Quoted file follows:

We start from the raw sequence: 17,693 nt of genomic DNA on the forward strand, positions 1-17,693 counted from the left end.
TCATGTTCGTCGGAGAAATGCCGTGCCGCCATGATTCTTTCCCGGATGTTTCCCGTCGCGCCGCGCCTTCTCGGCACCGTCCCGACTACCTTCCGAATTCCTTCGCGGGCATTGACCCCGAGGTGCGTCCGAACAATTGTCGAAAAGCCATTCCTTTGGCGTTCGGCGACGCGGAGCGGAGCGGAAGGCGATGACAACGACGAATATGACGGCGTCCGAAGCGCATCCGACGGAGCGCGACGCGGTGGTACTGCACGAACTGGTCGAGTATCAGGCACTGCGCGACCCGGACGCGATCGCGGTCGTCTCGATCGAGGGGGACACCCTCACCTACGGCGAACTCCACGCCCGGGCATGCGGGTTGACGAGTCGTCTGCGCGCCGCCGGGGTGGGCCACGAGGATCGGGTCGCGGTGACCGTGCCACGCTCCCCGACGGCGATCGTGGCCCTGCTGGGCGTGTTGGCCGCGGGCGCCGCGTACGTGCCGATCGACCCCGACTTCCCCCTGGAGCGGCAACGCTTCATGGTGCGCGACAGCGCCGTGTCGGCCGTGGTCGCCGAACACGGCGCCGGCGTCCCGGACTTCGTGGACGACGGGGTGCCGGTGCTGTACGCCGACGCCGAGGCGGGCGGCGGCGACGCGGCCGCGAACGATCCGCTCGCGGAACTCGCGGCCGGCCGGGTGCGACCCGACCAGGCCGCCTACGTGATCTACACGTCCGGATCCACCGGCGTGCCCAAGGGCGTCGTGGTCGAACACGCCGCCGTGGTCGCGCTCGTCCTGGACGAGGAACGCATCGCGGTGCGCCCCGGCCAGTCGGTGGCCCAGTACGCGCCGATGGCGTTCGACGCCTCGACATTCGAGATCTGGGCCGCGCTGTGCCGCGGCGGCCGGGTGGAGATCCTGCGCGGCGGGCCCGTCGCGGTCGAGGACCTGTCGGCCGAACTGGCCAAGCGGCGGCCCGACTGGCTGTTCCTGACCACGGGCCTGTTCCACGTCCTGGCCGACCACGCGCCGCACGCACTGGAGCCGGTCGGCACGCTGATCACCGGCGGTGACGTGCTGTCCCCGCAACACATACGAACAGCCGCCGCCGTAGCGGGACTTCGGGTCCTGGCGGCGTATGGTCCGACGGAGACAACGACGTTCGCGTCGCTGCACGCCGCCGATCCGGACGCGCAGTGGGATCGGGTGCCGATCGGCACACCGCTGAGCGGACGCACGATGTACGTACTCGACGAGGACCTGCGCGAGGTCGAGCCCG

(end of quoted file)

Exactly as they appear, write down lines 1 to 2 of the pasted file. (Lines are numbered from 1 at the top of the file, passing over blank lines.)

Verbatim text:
We start from the raw sequence: 17,693 nt of genomic DNA on the forward strand, positions 1-17,693 counted from the left end.
TCATGTTCGTCGGAGAAATGCCGTGCCGCCATGATTCTTTCCCGGATGTTTCCCGTCGCGCCGCGCCTTCTCGGCACCGTCCCGACTACCTTCCGAATTCCTTCGCGGGCATTGACCCCGAGGTGCGTCCGAACAATTGTCGAAAAGCCATTCCTTTGGCGTTCGGCGACGCGGAGCGGAGCGGAAGGCGATGACAACGACGAATATGACGGCGTCCGAAGCGCATCCGACGGAGCGCGACGCGGTGGTACTGCACGAACTGGTCGAGTATCAGGCACTGCGCGACCCGGACGCGATCGCGGTCGTCTCGATCGAGGGGGACACCCTCACCTACGGCGAACTCCACGCCCGGGCATGCGGGTTGACGAGTCGTCTGCGCGCCGCCGGGGTGGGCCACGAGGATCGGGTCGCGGTGACCGTGCCACGCTCCCCGACGGCGATCGTGGCCCTGCTGGGCGTGTTGGCCGCGGGCGCCGCGTACGTGCCGATCGACCCCGACTTCCCCCTGGAGCGGCAACGCTTCATGGTGCGCGACAGCGCCGTGTCGGCCGTGGTCGCCGAACACGGCGCCGGCGTCCCGGACTTCGTGGACGACGGGGTGCCGGTGCTGTACGCCGACGCCGAGGCGGGCGGCGGCGACGCGGCCGCGAACGATCCGCTCGCGGAACTCGCGGCCGGCCGGGTGCGACCCGACCAGGCCGCCTACGTGATCTACACGTCCGGATCCACCGGCGTGCCCAAGGGCGTCGTGGTCGAACACGCCGCCGTGGTCGCGCTCGTCCTGGACGAGGAACGCATCGCGGTGCGCCCCGGCCAGTCGGTGGCCCAGTACGCGCCGATGGCGTTCGACGCCTCGACATTCGAGATCTGGGCCGCGCTGTGCCGCGGCGGCCGGGTGGAGATCCTGCGCGGCGGGCCCGTCGCGGTCGAGGACCTGTCGGCCGAACTGGCCAAGCGGCGGCCCGACTGGCTGTTCCTGACCACGGGCCTGTTCCACGTCCTGGCCGACCACGCGCCGCACGCACTGGAGCCGGTCGGCACGCTGATCACCGGCGGTGACGTGCTGTCCCCGCAACACATACGAACAGCCGCCGCCGTAGCGGGACTTCGGGTCCTGGCGGCGTATGGTCCGACGGAGACAACGACGTTCGCGTCGCTGCACGCCGCCGATCCGGACGCGCAGTGGGATCGGGTGCCGATCGGCACACCGCTGAGCGGACGCACGATGTACGTACTCGACGAGGACCTGCGCGAGGTCGAGCCCG